In fact, if you find yourself never updating your site, then maybe you should hire someone to help because sites that have no changes for long periods of time are seen as not trustworthy. They are not considered sources of relevant information or current products.

In addition, Google likes you to have an active role on the internet. They feel more confident that you are a real live person or business if you keep dusting off the shelves and rearranging things.

And we all make some mistakes with grammar and spelling, but it turns out that Google is even policing badly written content. I run a free editing program over my copy before I hit publish. I use Grammerly.com. It’s not perfect, but it mostly works with some quirks. When I am writing over 10,000 words a week (upwards of 40,000!) I am bound to make a mistake or ten.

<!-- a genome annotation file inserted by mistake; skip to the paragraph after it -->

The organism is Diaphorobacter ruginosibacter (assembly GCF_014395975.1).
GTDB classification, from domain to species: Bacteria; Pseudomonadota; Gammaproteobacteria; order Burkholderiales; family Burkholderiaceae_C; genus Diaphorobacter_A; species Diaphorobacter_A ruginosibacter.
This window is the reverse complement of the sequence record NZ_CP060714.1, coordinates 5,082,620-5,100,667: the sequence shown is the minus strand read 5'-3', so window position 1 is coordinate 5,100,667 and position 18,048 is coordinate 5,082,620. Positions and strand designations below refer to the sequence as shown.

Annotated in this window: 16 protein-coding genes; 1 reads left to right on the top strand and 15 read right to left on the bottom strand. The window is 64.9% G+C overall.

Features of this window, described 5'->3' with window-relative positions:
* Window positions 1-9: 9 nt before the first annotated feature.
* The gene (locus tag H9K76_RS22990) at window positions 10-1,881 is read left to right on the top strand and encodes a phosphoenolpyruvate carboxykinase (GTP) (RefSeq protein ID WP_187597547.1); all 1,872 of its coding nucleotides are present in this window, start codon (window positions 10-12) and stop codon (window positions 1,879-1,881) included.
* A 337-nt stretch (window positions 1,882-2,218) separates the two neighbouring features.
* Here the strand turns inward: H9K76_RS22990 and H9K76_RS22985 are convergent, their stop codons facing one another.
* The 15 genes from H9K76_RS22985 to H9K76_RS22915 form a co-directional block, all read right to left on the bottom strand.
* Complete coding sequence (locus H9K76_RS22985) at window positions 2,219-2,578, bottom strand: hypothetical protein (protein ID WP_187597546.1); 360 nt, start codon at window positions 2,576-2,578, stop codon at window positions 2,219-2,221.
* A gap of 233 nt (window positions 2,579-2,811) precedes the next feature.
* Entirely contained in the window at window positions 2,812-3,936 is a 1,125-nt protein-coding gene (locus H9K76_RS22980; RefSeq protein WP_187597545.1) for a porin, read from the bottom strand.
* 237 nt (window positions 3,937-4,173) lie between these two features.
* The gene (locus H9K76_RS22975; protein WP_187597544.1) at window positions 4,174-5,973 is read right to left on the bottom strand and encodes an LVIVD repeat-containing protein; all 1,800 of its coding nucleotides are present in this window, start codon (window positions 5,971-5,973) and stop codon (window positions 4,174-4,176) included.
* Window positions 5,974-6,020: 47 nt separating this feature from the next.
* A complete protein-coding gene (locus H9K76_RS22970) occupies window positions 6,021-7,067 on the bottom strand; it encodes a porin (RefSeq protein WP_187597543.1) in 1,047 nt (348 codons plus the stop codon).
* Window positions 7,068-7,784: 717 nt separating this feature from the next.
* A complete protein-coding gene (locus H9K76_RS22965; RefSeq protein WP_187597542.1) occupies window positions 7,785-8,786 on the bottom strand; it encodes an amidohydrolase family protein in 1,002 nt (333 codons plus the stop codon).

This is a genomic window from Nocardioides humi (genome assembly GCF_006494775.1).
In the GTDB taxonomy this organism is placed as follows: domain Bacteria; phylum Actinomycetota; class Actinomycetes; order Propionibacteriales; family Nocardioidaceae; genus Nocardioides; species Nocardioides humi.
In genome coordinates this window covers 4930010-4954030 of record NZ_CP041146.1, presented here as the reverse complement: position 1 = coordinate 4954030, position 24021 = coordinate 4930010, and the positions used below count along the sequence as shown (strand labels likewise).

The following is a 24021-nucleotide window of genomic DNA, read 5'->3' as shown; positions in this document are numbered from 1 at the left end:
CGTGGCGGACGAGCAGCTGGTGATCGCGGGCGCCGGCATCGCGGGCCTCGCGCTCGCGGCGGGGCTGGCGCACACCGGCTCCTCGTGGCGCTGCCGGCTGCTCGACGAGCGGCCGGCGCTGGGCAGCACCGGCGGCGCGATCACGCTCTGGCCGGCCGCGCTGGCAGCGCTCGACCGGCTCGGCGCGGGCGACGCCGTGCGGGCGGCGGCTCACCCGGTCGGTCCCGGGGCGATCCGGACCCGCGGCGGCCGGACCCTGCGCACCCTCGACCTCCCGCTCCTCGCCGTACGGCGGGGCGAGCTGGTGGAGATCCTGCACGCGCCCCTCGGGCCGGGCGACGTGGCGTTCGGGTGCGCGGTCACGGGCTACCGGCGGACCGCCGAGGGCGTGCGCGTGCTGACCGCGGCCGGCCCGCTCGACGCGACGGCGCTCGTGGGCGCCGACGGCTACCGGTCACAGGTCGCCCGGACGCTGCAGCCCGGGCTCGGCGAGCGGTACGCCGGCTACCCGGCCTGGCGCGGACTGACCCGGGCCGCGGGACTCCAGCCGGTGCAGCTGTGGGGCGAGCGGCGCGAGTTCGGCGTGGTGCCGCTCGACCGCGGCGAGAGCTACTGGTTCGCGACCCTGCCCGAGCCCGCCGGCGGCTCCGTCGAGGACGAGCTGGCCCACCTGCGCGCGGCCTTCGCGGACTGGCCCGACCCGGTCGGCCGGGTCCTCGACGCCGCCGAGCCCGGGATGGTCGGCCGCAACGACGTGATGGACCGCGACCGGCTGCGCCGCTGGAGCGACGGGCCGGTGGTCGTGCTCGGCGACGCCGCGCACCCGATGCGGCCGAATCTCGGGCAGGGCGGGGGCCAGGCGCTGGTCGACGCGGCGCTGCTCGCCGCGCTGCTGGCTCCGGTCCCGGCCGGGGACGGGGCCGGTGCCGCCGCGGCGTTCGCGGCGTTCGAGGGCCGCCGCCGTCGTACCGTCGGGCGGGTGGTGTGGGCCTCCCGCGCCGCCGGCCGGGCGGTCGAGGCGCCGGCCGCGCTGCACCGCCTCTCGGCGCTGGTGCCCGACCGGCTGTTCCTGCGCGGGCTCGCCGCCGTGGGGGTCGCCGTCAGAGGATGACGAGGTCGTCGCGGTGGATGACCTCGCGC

If you see errors here, I am grateful for corrections. Don’t clutter up my comments with those (that would not be good and relevant information for ranking purposes), but feel free to email me directly.

More importantly, anytime you see errors on your own site, be sure to fix them asap. You never know when Google might visit that page and ding you!






Want me to check our your website?

It’s a 10-minute video. No obligation. And yes… I am brutally honest!